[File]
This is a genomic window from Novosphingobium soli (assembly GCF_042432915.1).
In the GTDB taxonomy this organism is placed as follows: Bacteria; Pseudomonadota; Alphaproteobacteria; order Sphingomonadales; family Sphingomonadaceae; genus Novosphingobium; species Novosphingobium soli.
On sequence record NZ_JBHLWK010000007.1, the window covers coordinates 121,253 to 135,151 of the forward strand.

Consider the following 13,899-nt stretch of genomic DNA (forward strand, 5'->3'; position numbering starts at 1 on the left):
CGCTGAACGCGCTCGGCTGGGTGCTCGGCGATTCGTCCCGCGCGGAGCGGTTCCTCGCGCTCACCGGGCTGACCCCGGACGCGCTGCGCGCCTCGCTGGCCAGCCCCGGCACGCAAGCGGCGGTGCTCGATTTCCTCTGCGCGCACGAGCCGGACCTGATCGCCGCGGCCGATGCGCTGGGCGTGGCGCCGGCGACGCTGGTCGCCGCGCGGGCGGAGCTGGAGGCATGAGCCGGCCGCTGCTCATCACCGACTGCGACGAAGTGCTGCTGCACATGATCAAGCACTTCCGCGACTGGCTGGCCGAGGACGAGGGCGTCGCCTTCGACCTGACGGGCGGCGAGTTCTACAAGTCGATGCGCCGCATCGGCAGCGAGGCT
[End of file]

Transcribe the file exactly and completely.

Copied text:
This is a genomic window from Novosphingobium soli (assembly GCF_042432915.1).
In the GTDB taxonomy this organism is placed as follows: Bacteria; Pseudomonadota; Alphaproteobacteria; order Sphingomonadales; family Sphingomonadaceae; genus Novosphingobium; species Novosphingobium soli.
On sequence record NZ_JBHLWK010000007.1, the window covers coordinates 121,253 to 135,151 of the forward strand.

Consider the following 13,899-nt stretch of genomic DNA (forward strand, 5'->3'; position numbering starts at 1 on the left):
CGCTGAACGCGCTCGGCTGGGTGCTCGGCGATTCGTCCCGCGCGGAGCGGTTCCTCGCGCTCACCGGGCTGACCCCGGACGCGCTGCGCGCCTCGCTGGCCAGCCCCGGCACGCAAGCGGCGGTGCTCGATTTCCTCTGCGCGCACGAGCCGGACCTGATCGCCGCGGCCGATGCGCTGGGCGTGGCGCCGGCGACGCTGGTCGCCGCGCGGGCGGAGCTGGAGGCATGAGCCGGCCGCTGCTCATCACCGACTGCGACGAAGTGCTGCTGCACATGATCAAGCACTTCCGCGACTGGCTGGCCGAGGACGAGGGCGTCGCCTTCGACCTGACGGGCGGCGAGTTCTACAAGTCGATGCGCCGCATCGGCAGCGAGGCT